Operagasm Exclusive Review: August 4, 1964
Bringing you the best of 2012! Remember this review by one of Operagasm’s favorite braniac-soprano-beauties? Danielle Buonaiuto reviews this quasi-opera that “[grapples with] political issues and real-life personages, attempts to come to grips with the machinations that caused things to develop as they did, and outlines the resultant emotional responses from various perspectives…” Learn something cool today and read this if you missed it the first time.
Steven Stucky’s concert drama August 4, 1964, on a libretto by Gene Scheer, is firmly in the genre of “operas (or quasi-operas) on the personal aspect of political events”, along with Britten’s War Requiem, Adams’ Nixon in China, Death of Klinghoffer, and Doctor Atomic, and other lesser-known works like Michael Dougherty’s Jackie O. The “concert drama” moniker that Stucky gives his piece simultaneously distinguishes it from the other concert works in this field, namely the War Requiem, and releases it from the so-called constraints of staging; the personal drama unfolds in our minds and the minds of the characters. I’m not completely clear on why Stucky feels it necessary to set his work apart from these others. It grapples similarly with political issues and real-life personages, attempts to come to grips with the machinations that caused things to develop as they did, and outlines the resultant emotional responses from various perspectives. I don’t think it is necessarily a bad thing to group this work with its predecessors in that respect; besides, the genre is hardly obsolete, and perhaps becoming even more important. What better way to process the intense political environment in which we live, and some of the tragedies the world has recently faced, but through music, presented as simply as Stucky presents August 4?
But leaving politics and questions of genre aside – more important than the work’s raison-d’être is its musical efficacy. Four singers develop four points of view on two events that converge on the single day named in the title – August 4, 1964. The events are the discovery of the bodies of three civil rights workers on a farm in Mississippi, which is reflected upon by the mothers of two of the boys, and serves to develop an understanding of President Lyndon B. Johnson’s role in the civil rights movement; and the elevated involvement of the US Army in the Vietnam War with the Tonkin Resolution, resulting in the start of bombing on the 4th of August. The latter event is mostly related through transcriptions of Oval Office conferences, which results in percussive, angular, and aggressive music, in stark contrast to the more lush music which accompanies the scenes for the mothers. LBJ is the pivot character, involved in both spheres by dint of being the President who presided over a crucial period in the civil rights struggle, and the decisions made regarding the Vietnam War. Stucky and Scheer have painted a character that is ambiguously heroic.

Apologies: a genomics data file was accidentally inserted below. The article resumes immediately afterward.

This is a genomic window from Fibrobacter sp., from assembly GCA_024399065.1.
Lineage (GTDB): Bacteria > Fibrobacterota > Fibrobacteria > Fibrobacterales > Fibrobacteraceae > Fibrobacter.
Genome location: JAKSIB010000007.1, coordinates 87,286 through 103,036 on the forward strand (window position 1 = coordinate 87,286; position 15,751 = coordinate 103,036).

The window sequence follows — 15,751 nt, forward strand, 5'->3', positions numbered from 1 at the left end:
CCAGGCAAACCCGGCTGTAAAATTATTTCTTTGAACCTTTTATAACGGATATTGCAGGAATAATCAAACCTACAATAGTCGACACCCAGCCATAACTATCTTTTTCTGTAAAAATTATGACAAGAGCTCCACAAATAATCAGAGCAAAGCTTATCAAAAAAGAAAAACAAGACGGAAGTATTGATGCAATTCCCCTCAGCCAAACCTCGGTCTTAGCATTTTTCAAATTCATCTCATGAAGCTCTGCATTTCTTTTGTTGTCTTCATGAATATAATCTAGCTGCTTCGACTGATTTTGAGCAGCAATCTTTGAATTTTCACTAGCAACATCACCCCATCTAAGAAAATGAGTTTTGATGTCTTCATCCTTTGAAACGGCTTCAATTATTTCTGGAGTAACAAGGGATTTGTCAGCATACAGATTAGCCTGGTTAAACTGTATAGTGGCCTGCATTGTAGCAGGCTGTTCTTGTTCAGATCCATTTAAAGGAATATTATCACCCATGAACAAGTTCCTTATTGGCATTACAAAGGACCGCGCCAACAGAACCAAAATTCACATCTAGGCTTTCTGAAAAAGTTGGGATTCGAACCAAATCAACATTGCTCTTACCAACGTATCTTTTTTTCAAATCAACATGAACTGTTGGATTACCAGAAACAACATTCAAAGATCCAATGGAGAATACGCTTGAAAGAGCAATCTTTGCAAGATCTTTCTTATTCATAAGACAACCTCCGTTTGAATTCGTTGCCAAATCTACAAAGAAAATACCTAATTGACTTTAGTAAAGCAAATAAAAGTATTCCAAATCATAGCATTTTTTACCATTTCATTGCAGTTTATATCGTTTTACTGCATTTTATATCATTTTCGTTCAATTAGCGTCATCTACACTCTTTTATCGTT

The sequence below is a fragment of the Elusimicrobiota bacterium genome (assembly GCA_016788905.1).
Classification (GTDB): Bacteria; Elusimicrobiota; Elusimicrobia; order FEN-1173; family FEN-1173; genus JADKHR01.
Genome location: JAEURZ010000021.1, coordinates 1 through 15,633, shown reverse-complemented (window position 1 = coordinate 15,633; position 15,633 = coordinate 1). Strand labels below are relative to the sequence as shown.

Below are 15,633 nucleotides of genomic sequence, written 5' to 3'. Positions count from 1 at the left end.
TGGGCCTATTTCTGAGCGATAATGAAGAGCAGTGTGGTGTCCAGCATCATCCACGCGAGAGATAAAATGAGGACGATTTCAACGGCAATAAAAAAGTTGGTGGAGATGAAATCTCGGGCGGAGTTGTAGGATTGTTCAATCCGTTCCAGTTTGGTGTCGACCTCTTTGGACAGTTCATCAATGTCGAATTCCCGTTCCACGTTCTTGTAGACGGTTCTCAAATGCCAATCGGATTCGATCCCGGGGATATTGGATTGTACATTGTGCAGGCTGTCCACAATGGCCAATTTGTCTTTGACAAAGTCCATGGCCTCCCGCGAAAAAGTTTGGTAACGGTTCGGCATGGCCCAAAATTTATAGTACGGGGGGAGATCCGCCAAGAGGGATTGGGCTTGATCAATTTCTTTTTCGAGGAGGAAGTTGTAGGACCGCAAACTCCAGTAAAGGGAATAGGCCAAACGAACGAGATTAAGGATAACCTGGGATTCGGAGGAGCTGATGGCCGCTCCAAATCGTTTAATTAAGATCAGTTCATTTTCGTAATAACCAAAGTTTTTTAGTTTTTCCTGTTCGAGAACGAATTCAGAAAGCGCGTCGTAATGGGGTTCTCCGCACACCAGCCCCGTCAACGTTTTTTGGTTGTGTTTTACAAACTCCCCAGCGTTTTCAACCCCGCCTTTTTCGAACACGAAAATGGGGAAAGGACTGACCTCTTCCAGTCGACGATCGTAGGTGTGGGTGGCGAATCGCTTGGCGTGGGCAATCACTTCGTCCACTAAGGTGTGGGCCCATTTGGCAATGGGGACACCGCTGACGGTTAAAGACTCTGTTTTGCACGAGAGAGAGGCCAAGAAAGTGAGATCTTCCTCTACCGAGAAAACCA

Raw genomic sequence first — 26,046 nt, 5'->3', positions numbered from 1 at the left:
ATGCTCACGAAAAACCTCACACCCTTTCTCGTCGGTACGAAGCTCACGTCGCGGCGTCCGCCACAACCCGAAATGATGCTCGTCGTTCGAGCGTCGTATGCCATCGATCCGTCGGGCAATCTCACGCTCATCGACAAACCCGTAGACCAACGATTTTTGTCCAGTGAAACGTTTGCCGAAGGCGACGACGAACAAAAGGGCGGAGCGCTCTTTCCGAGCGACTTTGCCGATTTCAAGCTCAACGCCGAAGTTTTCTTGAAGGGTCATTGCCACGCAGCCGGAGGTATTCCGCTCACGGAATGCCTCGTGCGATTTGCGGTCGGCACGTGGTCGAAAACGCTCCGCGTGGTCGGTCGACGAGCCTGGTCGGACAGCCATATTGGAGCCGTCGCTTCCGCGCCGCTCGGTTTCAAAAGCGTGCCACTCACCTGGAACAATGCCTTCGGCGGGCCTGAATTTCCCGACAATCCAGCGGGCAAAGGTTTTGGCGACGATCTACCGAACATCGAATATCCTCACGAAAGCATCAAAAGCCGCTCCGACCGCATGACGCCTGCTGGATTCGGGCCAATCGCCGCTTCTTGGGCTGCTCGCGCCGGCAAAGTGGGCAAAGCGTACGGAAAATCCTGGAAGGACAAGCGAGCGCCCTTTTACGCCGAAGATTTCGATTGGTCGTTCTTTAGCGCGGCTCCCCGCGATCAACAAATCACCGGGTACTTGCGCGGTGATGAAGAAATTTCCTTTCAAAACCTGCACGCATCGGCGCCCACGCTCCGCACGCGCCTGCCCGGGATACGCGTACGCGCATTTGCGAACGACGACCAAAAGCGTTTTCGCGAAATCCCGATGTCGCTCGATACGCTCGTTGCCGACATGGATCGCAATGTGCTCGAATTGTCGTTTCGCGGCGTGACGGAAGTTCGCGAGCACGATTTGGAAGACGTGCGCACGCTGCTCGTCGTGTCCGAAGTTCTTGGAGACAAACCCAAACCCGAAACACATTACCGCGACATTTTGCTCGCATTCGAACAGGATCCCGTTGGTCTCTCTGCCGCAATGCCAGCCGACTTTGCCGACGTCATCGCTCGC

It is always difficult to speak to a singer’s characterization of their role when the recording is solely audio, but Rod Gilfry’s All-American baritone, complete with Southern drawl, infuses LBJ’s music with life and depth of character. I love Gilfry’s Count and Don Giovanni but I think he really shines in American music; this is no exception. Vale Rideout is Robert McNamara; Stucky’s writing for the Secretary is frantic (a near-shouted “Mr. President! Mr. President!” is his herald at the start of every scene), high in tessitura, and declamatory. He doesn’t have arias, per se – though LBJ’s “arias” are more like extended scenes with a lot of arioso – but figures heavily in about half of the scenes, and Rideout does a wonderful job of changing the ambience with his very first utterance, every time.